Recording with your band is damn important. In fact many musicians see recording as the core purpose of being in a band. I, on the other hand, see being in a band as a balance between the studio and the stage. So far this blog has been about the stage and touring. Now I am going to turn some of my attention to recording.
Over the past 15 years the role of recording has changed drastically. Twenty years ago making recordings which were then turned into albums was the primary road to getting rich. Having a gold or platinum album on your wall told the world that you were set, that you have made it. This has changed. The advent of downloading has destroyed the value of a successful record. I won’t bother to discuss whether this is good or bad we will just accept it and move on. In today’s music scene a band’s recordings can make them money but the real riches must come from playing live since it’s the one thing that can’t be stolen. Don’t get me wrong. Just because making a recording and then selling it to the world is no longer a way to get rich doesn’t mean that recording is in any way less important than it was in the past. Actually the opposite is true.
Recording technology has gotten ridiculously cheap. Everyone can afford it and everyone does buy it. The end result of this major change is that recording gear is largely in the hands of amateurs. I am a big fan of amateurs. I also recognize that when it comes to recording amateurs don’t really know what they are doing.
What does all this do to the music that is being put out by bands? The quality of recordings is dropping. It is also a lot less likely that someone is going to spend 2 million dollars to lock a rock band away on some island paradise to make a record. Why would they when the day the album is released it will downloaded tens of thousands of times? This is a major change. It also offers you, my reader, a golden opportunity.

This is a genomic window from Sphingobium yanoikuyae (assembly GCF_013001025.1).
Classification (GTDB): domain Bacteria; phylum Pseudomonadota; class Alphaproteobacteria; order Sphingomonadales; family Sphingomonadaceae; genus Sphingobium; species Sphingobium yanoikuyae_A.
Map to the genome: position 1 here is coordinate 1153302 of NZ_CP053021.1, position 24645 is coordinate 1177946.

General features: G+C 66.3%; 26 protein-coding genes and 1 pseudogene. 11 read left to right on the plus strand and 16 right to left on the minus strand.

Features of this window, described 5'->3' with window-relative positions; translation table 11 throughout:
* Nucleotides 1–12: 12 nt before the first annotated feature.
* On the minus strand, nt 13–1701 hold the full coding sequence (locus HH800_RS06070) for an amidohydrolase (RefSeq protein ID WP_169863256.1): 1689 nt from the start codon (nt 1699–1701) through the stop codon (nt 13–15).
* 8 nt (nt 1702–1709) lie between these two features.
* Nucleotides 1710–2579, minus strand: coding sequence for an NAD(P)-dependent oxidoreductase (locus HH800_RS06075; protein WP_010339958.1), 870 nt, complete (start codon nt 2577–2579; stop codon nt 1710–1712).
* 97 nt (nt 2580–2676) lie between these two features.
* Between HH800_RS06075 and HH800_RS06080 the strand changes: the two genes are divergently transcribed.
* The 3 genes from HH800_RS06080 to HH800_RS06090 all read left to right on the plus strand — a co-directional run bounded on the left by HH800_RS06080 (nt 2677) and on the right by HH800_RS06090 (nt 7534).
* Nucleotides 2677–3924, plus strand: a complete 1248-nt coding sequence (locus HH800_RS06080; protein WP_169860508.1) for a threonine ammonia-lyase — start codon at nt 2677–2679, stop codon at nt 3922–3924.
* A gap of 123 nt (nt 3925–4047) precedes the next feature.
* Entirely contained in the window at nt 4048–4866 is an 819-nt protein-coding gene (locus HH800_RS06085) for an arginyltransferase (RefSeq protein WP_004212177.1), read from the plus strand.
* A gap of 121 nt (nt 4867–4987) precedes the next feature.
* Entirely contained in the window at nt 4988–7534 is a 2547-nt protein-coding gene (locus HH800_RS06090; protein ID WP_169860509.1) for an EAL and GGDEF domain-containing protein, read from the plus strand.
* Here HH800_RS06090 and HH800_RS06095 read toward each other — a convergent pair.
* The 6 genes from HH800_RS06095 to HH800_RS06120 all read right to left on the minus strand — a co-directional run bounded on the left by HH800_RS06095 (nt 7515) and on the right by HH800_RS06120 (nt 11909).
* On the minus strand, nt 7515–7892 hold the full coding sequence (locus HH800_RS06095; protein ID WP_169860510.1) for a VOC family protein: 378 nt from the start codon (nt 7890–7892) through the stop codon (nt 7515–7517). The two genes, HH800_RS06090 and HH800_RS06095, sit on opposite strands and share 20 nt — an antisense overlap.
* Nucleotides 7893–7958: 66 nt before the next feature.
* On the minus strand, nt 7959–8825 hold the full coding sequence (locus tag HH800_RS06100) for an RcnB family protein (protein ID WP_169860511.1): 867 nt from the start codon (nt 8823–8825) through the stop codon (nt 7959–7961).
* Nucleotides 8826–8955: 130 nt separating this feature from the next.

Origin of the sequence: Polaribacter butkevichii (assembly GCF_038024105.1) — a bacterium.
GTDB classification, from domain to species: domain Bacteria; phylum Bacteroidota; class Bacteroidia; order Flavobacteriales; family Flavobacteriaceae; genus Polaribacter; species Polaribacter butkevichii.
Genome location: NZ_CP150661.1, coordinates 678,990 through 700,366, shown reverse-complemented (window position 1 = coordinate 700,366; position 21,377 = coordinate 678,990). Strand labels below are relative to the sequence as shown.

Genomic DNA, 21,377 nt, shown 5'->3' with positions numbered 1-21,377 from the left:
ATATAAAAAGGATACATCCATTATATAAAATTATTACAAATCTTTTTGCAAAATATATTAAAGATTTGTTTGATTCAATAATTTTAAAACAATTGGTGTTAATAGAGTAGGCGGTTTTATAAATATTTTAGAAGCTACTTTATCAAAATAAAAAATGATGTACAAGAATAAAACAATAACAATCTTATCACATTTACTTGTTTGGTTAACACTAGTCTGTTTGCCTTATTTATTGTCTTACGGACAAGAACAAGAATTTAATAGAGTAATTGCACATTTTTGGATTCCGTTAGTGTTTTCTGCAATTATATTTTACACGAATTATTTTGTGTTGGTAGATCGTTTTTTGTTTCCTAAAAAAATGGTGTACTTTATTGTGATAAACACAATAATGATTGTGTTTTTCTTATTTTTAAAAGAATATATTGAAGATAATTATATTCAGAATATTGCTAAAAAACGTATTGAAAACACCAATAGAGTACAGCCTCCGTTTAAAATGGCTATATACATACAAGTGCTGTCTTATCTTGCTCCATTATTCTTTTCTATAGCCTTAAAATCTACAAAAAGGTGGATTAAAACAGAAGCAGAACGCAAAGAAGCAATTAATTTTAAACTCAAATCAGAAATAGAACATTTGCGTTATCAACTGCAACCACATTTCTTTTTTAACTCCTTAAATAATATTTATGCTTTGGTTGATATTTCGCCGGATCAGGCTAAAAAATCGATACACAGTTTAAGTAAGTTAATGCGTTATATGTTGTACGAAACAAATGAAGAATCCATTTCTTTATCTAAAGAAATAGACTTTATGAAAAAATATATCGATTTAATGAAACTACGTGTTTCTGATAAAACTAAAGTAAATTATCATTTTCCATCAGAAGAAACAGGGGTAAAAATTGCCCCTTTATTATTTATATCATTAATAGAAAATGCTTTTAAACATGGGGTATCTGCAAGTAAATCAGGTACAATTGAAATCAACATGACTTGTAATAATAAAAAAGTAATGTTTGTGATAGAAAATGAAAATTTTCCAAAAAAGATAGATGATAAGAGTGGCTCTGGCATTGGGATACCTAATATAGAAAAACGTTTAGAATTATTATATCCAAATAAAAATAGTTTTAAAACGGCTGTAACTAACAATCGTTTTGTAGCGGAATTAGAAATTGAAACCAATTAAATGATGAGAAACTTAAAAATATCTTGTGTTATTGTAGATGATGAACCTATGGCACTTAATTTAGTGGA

Since amateurs rule the world now, being a talented, knowledgeable amateur will pay off. Any recordings that you make in today’s market are essentially promotions tools. They may make you some money but that is no longer their purpose. Instead all recordings are sermons. When someone downloads your song or pops a disc in and turns their attention to your music you have the opportunity to convert them, forever, to your religion. The religion, of course, is you and your band. (Now christian rockers don’t get all feisty over my overuse of a metaphor) How serious should you take that opportunity? Do you think you are going to get many chances with each fan?
So there it is, the new world of recording is deadly serious, and, at the same time, a brilliant opportunity. Let’s approach recording with that in mind and one, extremely important , additional attitude. As some background I have been recording music since 1977, mostly in professional situations. I have produced or produced and engineered hundred of sessions. I am not even sure what the true number is any more. In all that time I have learned one essential lesson. Recording music must be fun!
Look at it this way. There are many important things people do. Open heart surgery – very serious, extremely important, never fun. Airline Pilot same deal. Making a kicking rock record? Well that should be a party in your head. It should be a trip to the circus, a nantucket sleigh ride ,a conga line full of pranksters, a day in morning sunshine that never fails, a crystalline snapshot of talent, in short it should be awful fun. The attitude that a band has in a recording session goes down on tape as strongly as the kick drum and vocals. So for Christ’s sake loosen up and have a good time. I’m sure some of you readers are saying to yourself ‘my music isn’t fun! it’s heavy and dark’. Yeah, yeah I get it. The rule still applies. When you listen to a really great heavy, dark , monster of a record, I’m talking a record that is flawless from track to track, you are hearing a great band RULE THE WORLD. Guess what, it’s all attitude. What you are listening to is four or five egos standing in a studio, a long way from you, both in time and distance, and they are strutting their stuff and ruling the world INSIDE THAT STUDIO. Take it from me because I’ve worked on some great sessions. When a band is cutting a track like that the studio is electrified with energy, it’s their energy, the energy of the band and they know it, they know they are burning down the studio around them and, in the end, if you really look at it, it’ all attitude.